The bottom line is this: You want to make sure the laser is in good, operating condition. You need to make sure it is actually functioning. Shooting video these days is extremely easy. You can buy a Flip HD video camcorder for less than $200 and shoot high resolution video that can be uploaded directly to YouTube in a matter of minutes. Don’t let this process intimidate you. You are about to make a very large investment. Asking these items of your broker shouldn’t be seen as excessive.
4. The Importance of a Laser Inspection Checklist
How do you know if a laser has been inspected or “refurbished”? Ask for a laser inspection checklist that has been completed by someone qualified to perform the inspection. Below is a basic laser checklist THAT SHOULD BE PERFORMED ON ANY LASER PRIOR TO BEING SOLD TO ANOTHER PARTY:
Laser Inspection and Maintenance Checklist
Inspection / Maintenance Item Date Completed Tech Initials
1. Check coolant level and add deionized water.
2. Inspect electrical connections.
3. Perform power meter calibration check.
4. If more than 250,000 shots replace deionizer cartridge and DI water.
5. Inspect and clean internal optics (if applicable)
6. Replace Xenon flash lamp if power is low and more 250,000 shots.
7. Inspect footswitch for proper operation.
8. Verify laser has no leaks after replacing any filters or connections.
9. Check High Voltage Power Supply.
10. Verify operation at all power settings.
Laser Repair Company:____________________________ Phone:___________________
In most cases, the inspection checklist will not have been performed prior to the broker listing the item, however you should make it a condition of the sale that the laser be properly inspected. If you do not require this, you will be buying at your own risk.
- Can the broker provide you with a service report on the laser while it was under the manufacturers warranty? In addition to the laser inspection checklist, you should also request any and all laser service reports that documents any maintenance that has been done on the laser since it was purchased new. Sometimes the selling doctor may no longer have a record of this, however this should also be available from the laser manufacturer. Manufacturers have a responsibility to document all repair and maintenance work that has been done to the laser as part of any warranty they have provided for the laser when it was purchased new.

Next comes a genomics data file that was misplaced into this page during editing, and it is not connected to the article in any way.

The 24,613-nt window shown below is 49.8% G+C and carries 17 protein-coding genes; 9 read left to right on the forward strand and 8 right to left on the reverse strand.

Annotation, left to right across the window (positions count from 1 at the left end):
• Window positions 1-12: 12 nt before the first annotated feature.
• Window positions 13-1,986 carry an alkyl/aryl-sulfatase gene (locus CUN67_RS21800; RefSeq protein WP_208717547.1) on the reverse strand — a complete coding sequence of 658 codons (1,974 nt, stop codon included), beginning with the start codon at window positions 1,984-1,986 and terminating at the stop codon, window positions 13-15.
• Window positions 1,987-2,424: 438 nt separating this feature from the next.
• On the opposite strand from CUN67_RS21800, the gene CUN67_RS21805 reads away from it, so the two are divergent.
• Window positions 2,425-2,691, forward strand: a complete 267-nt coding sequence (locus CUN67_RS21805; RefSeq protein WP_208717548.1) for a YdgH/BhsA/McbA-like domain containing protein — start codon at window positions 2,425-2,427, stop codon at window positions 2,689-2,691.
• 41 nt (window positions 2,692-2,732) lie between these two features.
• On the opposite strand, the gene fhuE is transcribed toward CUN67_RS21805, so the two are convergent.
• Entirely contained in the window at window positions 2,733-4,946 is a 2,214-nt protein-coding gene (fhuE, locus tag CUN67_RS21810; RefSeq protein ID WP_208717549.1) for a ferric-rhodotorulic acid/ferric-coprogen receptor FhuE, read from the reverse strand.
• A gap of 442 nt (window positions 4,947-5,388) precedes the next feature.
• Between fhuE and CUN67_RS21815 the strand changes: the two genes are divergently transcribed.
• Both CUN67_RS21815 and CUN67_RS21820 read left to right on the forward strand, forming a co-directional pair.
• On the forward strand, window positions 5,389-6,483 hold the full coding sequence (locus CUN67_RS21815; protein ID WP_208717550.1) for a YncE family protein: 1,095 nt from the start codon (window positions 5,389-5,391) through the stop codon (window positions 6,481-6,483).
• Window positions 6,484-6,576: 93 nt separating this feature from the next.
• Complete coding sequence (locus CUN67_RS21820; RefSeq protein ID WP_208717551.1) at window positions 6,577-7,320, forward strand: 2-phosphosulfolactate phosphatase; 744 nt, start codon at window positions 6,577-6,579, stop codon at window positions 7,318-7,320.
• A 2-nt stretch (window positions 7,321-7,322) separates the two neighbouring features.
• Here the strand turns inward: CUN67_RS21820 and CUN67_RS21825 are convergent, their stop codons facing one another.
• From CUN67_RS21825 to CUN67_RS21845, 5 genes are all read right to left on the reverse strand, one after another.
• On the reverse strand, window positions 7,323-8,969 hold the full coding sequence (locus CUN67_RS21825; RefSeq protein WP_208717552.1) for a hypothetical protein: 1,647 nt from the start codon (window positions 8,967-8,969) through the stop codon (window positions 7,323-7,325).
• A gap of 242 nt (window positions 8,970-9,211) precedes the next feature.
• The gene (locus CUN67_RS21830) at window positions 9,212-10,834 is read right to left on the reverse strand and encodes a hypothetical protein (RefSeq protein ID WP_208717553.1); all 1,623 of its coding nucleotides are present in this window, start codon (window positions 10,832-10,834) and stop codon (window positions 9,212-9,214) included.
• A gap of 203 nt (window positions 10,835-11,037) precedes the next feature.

Brokers can be hesitant to provide you with a serial number of the laser because they do not own the laser. With a serial number you can call the manufacturer and find out where the laser is and sometimes who actually owns the laser. This makes brokers nervous because it means that you can potentially go around them and buy directly from the owner of the laser unit. Such behavior is completely unethical, however it does sometimes happen which is why laser brokers are very careful about providing such information to you.
- Can the broker provide you with at least 5 references within the past 3 months of doctors he has sold to? Not every transaction will always run smoothly every time with a broker, however does the broker adjust to problems and ensure that things get back on track to keep the buyer happy? Calling references of recent transactions will allow you to find out from buyer’s their level of satisfaction with the broker and whether they would do business with him or her again.
We have special offers on the lasers on our classifieds section, and all of them are in GOOD condition. So come and check it out until supplies last.